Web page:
It’s great to see the UK’s unemployment figures dropping to an all-time low – 74.81 per cent people are now in work, and it’s the best since records began in 1971.
Putting this good news to one side for a moment, having more people in jobs means that business owners have to be more savvy about who they’re employing, whilst making sure that their employees are happy in return.
Less people searching for jobs always pushes up the wage costs. Companies are fishing from a pool of people that’s gradually diminishing, whilst competing with one another to offer a reasonable salary, to candidates who, if they have the skills and experience, are operating in a “sellers-market”.
Because of this, business owners have to get creative and look at different means of attracting potential candidates to their companies, and one tactic to consider are employee perks.
After all, the hiring process can be a gruelling and expensive process and having a high-staff turnover and recruiting time and time again is not practical management. We as employers should be trying to make our employees happy enough to “go the distance”.
Interestingly enough, I saw some figures saying that four out of ten employees claimed that one-off employee perks don’t provide long-term happiness, which makes total sense to me. Occasional gestures are all well and good, but for the long-term, a proper suite of benefits is needed to retain a productive work force.
The study showed that employee perks such as early finishes, team lunches and company drinks have been offered by employers over the past year. But for 43 per cent of people asked, these perks don’t have the long-lasting impact that their employers are hoping for. We clearly need to be looking at longer-term solutions that pay mind to what actually makes our staff happy and keeps them happy.
The survey found that 58 per cent of the respondents felt that political and economic uncertainty has resulted in them feeling particularly pessimistic and having fears of redundancy or an increasing workload.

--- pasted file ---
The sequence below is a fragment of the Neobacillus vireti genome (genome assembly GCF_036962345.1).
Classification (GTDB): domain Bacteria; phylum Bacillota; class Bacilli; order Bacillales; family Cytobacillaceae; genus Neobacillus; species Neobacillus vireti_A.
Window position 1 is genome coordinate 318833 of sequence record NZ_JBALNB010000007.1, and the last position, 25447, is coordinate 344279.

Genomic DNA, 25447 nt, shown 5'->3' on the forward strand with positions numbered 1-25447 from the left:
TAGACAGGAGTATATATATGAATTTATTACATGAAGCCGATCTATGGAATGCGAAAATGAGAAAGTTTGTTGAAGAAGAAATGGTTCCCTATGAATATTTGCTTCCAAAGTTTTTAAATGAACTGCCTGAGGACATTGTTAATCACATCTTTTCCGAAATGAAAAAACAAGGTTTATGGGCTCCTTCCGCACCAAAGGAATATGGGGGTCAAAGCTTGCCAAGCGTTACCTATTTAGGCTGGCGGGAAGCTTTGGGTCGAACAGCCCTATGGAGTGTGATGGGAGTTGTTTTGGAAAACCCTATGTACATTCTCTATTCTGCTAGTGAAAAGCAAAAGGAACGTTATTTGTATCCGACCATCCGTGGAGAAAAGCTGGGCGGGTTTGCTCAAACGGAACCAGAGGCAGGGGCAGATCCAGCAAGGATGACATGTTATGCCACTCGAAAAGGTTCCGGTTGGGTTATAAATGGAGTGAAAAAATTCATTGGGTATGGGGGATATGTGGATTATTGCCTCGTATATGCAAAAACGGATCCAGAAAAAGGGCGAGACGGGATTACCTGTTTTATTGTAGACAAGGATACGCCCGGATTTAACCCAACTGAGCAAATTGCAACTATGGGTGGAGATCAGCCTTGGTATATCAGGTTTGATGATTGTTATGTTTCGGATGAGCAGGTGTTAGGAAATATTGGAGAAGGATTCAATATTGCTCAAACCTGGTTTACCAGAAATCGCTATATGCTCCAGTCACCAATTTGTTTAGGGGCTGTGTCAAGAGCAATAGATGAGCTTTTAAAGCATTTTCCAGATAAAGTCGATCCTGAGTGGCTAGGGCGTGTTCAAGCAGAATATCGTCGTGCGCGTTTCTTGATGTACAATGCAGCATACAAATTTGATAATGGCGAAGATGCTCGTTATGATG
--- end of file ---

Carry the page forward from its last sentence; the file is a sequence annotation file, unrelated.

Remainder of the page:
Feeling like this on a daily basis can’t be good for staff contentment and drive, and only an abysmal 15 per cent actually feel optimistic about their futures at their present company. These feelings were particularly common across SMEs, in which current affairs and political changes could have a direct, detrimental effect on the company.
That’s why at Pimlico Plumbers I try to do all I can to create a sense of togetherness and, whilst you can’t pinpoint exactly what makes an employee stay, making a conscious effort to maintain motivation, happiness and self-confidence through employee perks is a simple way of trying.
For instance, the Pimlico café is subsidised so that my employees can grab something top-notch to eat at reduced rates, recharge their batteries and socialise in the meantime. I’ve also spent time developing a free 24-hour gym with state-of-the-art, complete with personal trainers and fitness classes.
I also try to reward work well done with schemes like employee of the month. The scheme is growing at a rate of knots every month and each winner gets £200 to spend in my favourite London restaurant, Langan’s Brasserie. It’s a great way to reward the achievements and hard work of your people and give them something special.
You don’t have to throw lots of money at something to create a strong incentive. When SMEs are in the position to make an addition to the company, leaders might find it difficult competing with the big-wigs for the best people.
Early finishes, dress-down days and staff socials are all great, cost-effective ways to try to strengthen working relationships and add that extra bit of happiness to someone’s day. If our employees are happy, surely that’s going to fuel their drive and be the deciding factor between them taking another job or staying, progressing and contributing to a company’s cause.
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